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Doomed jet 'identified as missile'

The report says Tornadoes should have a warning alarm if the "friend or foe" system fails.

LONDON, England -- A British military jet shot down by a U.S. missile during the Iraq war suffered a failure of an electronic system which should have identified it as a friendly aircraft, the UK government says.

A U.S. Patriot missile shot down the Tornado GR4A near the Iraq-Kuwait border on March 23 last year, killing both crew. The jet was returning from a mission over Iraq.

UK Junior Defense Minister Ivor Caplin, publishing a summary of a Royal Air Force Board of Inquiry report, said the "immediate cause" of the accident was the U.S. Patriot missile battery which had "misidentified" the Tornado as an enemy anti-radiation missile.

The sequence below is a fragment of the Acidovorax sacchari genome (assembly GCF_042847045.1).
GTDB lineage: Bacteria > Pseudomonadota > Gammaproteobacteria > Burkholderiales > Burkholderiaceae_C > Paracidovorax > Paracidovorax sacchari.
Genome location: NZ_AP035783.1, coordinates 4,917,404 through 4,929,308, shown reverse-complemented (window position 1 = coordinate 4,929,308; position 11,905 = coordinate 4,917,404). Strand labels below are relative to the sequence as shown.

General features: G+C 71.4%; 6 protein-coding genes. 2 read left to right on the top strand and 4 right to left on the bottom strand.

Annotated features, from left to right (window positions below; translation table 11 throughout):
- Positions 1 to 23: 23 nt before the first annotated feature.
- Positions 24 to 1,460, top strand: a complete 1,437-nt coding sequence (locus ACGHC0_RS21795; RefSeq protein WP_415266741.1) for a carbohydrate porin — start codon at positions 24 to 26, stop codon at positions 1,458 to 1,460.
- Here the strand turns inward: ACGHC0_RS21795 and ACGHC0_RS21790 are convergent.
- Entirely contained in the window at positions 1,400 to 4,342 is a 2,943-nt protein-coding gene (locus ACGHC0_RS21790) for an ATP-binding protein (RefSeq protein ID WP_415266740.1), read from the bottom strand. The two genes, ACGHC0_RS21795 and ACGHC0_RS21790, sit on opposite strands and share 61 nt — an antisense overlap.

But in a written ministerial statement, Caplin said there were several contributory factors to the accident.

These included the failure of the Tornado GR4A's "identification friend or foe" (IFF) system.

Other factors included the "wide classification criteria" for anti-radiation missiles programmed into the Patriot system and the Patriot rules of engagement which were "not sufficiently robust to prevent a friendly aircraft without a functioning IFF system being classified as an anti-radiation missile."

It recommended that the IFF system on each aircraft should be checked after takeoff and that the Tornado's IFF installation should be modified to make sure a cockpit alarm sounds whenever the IFF system fails.

The RAF report said neither crew member attempted to eject from the aircraft. The pilot, Flight Lieutenant Kevin Main, and navigator Flight Lieutenant Dave Williams, were both killed in the incident.

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